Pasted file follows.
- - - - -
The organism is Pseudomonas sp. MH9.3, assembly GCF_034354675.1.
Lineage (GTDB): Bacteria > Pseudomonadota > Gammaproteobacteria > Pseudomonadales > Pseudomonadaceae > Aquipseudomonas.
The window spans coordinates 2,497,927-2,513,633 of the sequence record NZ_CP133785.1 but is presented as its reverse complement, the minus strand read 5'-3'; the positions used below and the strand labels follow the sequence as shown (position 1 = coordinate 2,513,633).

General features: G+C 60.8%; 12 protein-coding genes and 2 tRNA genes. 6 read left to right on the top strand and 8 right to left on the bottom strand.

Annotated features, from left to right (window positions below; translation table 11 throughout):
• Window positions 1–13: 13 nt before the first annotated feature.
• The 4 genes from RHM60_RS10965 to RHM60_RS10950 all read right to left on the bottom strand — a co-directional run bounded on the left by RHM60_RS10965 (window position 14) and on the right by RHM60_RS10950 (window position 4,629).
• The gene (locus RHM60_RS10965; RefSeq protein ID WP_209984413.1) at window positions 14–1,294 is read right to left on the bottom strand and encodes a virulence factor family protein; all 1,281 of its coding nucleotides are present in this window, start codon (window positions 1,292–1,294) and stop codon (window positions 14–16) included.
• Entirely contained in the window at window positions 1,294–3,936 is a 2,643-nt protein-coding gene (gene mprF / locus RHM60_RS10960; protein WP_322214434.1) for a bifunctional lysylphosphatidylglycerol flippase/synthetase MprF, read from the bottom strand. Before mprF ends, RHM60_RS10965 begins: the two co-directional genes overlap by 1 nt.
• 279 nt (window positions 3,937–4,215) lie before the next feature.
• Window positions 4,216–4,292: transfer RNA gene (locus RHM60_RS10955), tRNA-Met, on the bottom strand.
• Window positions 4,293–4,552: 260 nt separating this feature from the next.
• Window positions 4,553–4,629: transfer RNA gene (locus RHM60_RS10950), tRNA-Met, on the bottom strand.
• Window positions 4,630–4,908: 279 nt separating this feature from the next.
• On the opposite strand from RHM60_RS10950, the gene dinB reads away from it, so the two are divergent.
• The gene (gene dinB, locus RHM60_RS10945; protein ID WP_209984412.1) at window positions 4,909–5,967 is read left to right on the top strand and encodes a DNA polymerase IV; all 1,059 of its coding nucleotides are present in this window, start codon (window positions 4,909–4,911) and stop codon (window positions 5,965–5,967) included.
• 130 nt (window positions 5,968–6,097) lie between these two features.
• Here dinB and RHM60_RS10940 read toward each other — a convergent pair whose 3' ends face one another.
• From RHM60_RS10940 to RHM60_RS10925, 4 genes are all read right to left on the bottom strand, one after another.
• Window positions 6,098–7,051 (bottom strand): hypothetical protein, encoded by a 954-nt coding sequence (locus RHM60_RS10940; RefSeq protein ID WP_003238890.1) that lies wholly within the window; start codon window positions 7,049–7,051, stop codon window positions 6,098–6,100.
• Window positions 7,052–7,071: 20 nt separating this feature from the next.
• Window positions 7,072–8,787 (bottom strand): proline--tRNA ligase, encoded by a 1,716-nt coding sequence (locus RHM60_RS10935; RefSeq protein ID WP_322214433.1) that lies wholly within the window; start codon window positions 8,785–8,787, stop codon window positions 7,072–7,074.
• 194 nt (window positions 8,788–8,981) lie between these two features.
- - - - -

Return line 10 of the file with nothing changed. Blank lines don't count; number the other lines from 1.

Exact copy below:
• 279 nt (window positions 3,937–4,215) lie before the next feature.